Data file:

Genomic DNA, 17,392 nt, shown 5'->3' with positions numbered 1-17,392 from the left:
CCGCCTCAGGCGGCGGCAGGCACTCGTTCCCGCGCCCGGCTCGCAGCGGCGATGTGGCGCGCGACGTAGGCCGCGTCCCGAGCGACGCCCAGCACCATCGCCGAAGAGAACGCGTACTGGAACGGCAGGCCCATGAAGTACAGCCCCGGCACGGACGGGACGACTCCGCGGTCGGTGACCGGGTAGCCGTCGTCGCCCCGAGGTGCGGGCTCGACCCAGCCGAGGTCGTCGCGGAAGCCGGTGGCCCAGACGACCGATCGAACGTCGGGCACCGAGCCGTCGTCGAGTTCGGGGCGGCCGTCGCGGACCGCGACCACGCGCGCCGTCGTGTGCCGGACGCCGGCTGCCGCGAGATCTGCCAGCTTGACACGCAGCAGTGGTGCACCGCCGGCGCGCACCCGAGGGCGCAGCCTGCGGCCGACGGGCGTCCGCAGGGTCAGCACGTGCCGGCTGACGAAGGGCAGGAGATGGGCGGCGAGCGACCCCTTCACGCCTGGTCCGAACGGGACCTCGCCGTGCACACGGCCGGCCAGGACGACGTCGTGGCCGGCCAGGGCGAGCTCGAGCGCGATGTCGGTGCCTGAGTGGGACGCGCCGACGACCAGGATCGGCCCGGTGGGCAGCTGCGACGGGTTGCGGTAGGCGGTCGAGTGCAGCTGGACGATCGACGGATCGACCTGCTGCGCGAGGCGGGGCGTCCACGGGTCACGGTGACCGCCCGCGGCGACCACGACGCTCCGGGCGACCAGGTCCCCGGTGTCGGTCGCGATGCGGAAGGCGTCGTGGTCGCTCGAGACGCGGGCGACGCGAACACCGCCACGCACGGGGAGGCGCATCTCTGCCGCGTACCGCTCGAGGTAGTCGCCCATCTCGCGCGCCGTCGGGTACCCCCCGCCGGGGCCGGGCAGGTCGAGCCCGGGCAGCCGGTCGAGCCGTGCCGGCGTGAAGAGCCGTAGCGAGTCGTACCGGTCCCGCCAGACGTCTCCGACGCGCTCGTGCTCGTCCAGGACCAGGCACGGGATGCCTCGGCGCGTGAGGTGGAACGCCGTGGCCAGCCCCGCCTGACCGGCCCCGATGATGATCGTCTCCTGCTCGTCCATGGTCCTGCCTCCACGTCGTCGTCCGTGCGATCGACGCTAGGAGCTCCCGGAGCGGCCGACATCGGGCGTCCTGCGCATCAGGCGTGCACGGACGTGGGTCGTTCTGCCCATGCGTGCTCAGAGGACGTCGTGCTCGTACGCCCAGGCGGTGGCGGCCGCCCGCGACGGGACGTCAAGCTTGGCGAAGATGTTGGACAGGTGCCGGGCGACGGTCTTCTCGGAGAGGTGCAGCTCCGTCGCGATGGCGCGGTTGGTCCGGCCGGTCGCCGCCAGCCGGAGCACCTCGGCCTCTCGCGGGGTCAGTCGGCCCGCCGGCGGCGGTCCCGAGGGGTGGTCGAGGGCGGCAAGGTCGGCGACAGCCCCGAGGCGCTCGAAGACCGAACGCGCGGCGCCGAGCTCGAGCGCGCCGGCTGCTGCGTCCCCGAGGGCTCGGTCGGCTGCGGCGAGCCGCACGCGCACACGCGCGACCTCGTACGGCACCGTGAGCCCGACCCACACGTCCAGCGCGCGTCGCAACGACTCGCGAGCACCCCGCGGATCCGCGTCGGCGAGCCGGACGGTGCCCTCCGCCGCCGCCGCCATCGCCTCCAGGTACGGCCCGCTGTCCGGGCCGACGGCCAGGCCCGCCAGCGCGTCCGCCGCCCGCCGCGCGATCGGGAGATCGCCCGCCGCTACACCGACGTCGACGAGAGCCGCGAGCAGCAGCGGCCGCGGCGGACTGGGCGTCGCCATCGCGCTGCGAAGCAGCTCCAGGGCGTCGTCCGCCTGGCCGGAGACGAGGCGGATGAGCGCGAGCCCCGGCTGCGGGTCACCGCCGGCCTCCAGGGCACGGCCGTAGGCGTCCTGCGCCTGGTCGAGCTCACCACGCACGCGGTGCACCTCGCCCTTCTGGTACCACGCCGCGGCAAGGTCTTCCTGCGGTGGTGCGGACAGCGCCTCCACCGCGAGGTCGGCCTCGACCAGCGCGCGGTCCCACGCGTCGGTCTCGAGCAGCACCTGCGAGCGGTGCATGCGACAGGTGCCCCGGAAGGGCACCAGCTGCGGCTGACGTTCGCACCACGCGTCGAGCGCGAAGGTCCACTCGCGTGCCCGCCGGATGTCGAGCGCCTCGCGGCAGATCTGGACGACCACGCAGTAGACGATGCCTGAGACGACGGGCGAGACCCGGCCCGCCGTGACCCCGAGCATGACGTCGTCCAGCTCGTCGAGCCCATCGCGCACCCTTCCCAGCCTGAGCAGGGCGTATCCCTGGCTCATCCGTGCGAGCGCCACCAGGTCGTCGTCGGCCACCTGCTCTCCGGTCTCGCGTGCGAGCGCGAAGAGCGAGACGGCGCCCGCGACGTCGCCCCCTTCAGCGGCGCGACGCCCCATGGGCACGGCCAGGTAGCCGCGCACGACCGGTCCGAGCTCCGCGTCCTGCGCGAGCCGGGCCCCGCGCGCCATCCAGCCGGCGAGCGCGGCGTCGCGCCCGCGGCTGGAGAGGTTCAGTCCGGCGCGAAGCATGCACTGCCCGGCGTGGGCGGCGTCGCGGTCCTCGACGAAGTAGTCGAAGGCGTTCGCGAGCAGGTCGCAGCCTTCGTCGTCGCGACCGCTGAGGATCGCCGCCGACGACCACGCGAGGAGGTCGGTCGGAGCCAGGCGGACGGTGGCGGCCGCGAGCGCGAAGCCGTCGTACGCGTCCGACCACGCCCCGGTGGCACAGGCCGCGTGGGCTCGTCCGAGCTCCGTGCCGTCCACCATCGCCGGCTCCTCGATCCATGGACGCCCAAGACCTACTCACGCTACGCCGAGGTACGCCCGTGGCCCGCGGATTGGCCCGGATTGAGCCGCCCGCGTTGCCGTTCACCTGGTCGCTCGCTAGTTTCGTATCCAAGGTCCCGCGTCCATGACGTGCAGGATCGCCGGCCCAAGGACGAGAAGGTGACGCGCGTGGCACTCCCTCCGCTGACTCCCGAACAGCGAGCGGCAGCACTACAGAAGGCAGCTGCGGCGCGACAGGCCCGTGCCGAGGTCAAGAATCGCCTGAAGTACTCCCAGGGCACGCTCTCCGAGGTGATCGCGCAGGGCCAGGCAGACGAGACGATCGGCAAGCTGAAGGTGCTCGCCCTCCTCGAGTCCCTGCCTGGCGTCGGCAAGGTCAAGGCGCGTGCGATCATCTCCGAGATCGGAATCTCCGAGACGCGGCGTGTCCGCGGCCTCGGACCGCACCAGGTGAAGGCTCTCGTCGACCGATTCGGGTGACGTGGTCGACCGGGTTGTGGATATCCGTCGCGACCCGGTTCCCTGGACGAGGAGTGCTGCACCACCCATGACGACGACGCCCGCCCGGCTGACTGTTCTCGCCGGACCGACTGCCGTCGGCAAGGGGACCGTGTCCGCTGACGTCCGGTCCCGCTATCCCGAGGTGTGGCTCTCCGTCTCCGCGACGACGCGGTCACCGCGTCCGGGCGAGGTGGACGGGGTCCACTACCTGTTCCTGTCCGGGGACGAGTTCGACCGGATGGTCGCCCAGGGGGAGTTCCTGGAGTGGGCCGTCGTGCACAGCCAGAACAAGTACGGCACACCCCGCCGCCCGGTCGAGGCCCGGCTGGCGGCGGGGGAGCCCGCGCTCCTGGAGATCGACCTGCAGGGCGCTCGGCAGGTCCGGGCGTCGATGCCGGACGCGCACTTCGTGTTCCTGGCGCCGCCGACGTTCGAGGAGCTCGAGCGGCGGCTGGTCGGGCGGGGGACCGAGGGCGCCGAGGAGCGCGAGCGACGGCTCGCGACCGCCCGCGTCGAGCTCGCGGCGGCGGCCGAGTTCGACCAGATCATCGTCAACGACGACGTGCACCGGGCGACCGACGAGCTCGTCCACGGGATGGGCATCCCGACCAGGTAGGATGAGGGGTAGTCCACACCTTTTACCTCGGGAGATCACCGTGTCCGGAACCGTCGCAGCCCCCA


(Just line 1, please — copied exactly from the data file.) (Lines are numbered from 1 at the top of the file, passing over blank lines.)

Genomic DNA, 17,392 nt, shown 5'->3' with positions numbered 1-17,392 from the left: